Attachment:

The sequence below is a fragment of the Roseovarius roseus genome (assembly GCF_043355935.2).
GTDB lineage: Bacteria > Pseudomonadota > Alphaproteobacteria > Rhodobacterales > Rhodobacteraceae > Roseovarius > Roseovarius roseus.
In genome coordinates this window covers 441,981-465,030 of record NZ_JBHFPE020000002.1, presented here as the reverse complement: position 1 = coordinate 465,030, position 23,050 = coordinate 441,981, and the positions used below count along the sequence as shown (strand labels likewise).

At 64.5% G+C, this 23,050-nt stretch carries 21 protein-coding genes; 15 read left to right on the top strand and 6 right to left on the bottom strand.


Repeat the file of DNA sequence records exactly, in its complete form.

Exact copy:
The sequence below is a fragment of the Roseovarius roseus genome (assembly GCF_043355935.2).
GTDB lineage: Bacteria > Pseudomonadota > Alphaproteobacteria > Rhodobacterales > Rhodobacteraceae > Roseovarius > Roseovarius roseus.
In genome coordinates this window covers 441,981-465,030 of record NZ_JBHFPE020000002.1, presented here as the reverse complement: position 1 = coordinate 465,030, position 23,050 = coordinate 441,981, and the positions used below count along the sequence as shown (strand labels likewise).

At 64.5% G+C, this 23,050-nt stretch carries 21 protein-coding genes; 15 read left to right on the top strand and 6 right to left on the bottom strand.